Thoughts lead to feelings and feelings lead to behaviours.

The basic model says that any point in your life can be divided into three basic components: 

  • your emotion — how you are feeling, such as happy, angry, or anxious 
  • your cognitions — the thoughts going through your head 
  • your behaviour — what you're doing 

Each of these components affects the others: what we think about something affects how we feel about it, and that affects our behaviour. 

We can't control our emotions directly, but we can change how we think and behave, which will affect our emotions. By thinking and behaving differently, we can actually feel better. This has powerful implications for people with depression and anxiety.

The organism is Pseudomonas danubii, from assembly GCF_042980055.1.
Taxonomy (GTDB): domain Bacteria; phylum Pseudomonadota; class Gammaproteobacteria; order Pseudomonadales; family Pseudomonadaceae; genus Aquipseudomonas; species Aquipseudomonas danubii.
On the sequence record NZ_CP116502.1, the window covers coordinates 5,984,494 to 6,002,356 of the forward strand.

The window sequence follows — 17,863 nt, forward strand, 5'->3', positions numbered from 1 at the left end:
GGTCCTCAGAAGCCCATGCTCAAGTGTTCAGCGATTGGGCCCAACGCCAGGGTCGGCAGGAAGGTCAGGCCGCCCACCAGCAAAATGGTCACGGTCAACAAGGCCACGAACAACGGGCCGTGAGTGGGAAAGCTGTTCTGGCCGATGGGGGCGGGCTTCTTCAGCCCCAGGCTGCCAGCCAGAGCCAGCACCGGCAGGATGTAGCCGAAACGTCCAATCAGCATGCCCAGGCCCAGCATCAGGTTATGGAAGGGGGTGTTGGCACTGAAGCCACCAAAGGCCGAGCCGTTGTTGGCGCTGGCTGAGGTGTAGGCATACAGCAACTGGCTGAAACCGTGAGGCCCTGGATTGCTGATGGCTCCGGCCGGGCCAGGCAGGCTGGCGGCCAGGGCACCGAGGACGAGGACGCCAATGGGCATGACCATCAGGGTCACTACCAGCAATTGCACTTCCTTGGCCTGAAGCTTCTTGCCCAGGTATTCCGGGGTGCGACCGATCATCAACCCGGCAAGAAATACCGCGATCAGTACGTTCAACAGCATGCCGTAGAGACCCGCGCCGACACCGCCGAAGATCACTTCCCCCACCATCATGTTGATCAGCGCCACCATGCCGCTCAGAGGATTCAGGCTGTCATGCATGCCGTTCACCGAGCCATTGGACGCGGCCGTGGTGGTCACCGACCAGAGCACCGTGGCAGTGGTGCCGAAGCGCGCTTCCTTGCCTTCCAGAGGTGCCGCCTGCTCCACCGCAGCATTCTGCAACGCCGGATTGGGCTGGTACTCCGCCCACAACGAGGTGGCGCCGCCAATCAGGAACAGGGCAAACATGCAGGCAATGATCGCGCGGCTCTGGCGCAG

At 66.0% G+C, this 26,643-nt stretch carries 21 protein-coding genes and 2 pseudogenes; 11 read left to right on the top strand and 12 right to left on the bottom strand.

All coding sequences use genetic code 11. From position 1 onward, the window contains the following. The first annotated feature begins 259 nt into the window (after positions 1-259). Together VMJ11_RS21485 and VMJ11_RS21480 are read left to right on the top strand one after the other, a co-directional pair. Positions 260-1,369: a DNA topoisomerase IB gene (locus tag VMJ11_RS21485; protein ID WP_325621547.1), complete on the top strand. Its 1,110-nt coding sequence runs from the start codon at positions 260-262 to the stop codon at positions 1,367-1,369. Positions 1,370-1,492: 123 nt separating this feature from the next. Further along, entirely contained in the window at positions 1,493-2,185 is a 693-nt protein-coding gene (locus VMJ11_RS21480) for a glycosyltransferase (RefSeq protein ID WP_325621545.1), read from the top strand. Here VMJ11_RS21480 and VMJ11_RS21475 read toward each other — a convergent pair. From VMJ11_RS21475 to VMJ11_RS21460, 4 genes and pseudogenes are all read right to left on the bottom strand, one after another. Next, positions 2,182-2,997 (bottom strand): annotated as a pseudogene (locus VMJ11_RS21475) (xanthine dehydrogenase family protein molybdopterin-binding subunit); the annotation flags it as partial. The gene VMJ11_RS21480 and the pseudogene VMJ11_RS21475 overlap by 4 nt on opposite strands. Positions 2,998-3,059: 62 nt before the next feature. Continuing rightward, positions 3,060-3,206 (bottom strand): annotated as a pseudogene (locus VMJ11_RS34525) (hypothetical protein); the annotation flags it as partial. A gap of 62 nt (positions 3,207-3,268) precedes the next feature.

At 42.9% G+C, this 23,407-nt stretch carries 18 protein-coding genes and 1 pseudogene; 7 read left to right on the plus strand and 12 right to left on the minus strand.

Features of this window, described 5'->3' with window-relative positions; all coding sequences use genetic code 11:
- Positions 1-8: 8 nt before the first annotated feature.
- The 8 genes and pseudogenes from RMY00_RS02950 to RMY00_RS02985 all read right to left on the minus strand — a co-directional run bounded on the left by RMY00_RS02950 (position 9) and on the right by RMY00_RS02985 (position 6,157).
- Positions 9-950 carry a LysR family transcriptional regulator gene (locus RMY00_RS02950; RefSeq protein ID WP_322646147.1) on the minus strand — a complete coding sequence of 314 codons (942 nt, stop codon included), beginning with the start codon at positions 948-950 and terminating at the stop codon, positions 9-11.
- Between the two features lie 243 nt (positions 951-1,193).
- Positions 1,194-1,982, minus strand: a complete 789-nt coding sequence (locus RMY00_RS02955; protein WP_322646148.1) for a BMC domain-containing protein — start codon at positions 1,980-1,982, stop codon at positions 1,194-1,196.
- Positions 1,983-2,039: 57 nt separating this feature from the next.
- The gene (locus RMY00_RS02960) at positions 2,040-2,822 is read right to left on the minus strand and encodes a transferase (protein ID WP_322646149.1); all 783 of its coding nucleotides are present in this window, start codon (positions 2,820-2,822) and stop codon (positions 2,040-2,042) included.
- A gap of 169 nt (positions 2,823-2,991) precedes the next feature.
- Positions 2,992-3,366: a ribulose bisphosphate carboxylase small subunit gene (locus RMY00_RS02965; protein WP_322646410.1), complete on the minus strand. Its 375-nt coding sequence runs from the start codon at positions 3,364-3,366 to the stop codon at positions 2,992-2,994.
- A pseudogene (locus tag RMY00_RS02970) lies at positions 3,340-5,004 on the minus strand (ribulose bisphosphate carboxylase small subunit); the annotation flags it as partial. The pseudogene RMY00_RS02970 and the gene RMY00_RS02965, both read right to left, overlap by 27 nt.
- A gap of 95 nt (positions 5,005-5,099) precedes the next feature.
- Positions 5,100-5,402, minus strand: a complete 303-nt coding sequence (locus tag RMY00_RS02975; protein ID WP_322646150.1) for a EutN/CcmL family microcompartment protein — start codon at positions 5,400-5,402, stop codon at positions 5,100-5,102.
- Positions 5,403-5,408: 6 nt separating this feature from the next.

Two examples of how thoughts affect feelings, which in turn affect behaviour:

(thought) -> (feeling) -> (behaviour)

"People want to take advantage of me" —> feelings of anger —> difficulty in relationships, disharmony at home.

"Elevators are dangerous" —> feelings of fear —> avoiding elevators —> restrictions of where you can live, work, or visit.

Questions to Ask Yourself

Take a minute and think about a recent behaviour that was different than how you wanted it to be. Did that behaviour help? Or did it make the situation worse?

What feelings led to that behaviour?

What thoughts led you to have those feelings?

Can you see other ways your thoughts affect your emotions/feelings or how your emotions/feelings affect your behaviour?

Introduction CBT Part 1